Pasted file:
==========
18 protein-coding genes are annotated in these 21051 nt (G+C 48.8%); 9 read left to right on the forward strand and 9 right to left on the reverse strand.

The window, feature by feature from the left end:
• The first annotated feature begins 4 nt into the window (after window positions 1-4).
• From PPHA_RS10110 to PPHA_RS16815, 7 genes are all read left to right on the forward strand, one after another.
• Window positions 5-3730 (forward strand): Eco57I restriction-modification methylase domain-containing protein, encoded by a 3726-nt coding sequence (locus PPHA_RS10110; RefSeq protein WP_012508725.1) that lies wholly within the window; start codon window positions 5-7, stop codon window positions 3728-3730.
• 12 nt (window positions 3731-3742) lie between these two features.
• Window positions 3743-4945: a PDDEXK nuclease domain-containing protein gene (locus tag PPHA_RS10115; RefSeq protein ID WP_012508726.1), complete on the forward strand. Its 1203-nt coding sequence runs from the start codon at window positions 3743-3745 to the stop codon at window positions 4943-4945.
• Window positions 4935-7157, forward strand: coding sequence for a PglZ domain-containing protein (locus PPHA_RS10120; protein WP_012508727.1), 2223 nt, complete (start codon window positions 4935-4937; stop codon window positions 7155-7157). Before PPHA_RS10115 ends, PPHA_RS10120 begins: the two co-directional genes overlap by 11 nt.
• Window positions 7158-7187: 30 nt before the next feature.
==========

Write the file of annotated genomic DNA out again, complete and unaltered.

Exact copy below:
18 protein-coding genes are annotated in these 21051 nt (G+C 48.8%); 9 read left to right on the forward strand and 9 right to left on the reverse strand.

The window, feature by feature from the left end:
• The first annotated feature begins 4 nt into the window (after window positions 1-4).
• From PPHA_RS10110 to PPHA_RS16815, 7 genes are all read left to right on the forward strand, one after another.
• Window positions 5-3730 (forward strand): Eco57I restriction-modification methylase domain-containing protein, encoded by a 3726-nt coding sequence (locus PPHA_RS10110; RefSeq protein WP_012508725.1) that lies wholly within the window; start codon window positions 5-7, stop codon window positions 3728-3730.
• 12 nt (window positions 3731-3742) lie between these two features.
• Window positions 3743-4945: a PDDEXK nuclease domain-containing protein gene (locus tag PPHA_RS10115; RefSeq protein ID WP_012508726.1), complete on the forward strand. Its 1203-nt coding sequence runs from the start codon at window positions 3743-3745 to the stop codon at window positions 4943-4945.
• Window positions 4935-7157, forward strand: coding sequence for a PglZ domain-containing protein (locus PPHA_RS10120; protein WP_012508727.1), 2223 nt, complete (start codon window positions 4935-4937; stop codon window positions 7155-7157). Before PPHA_RS10115 ends, PPHA_RS10120 begins: the two co-directional genes overlap by 11 nt.
• Window positions 7158-7187: 30 nt before the next feature.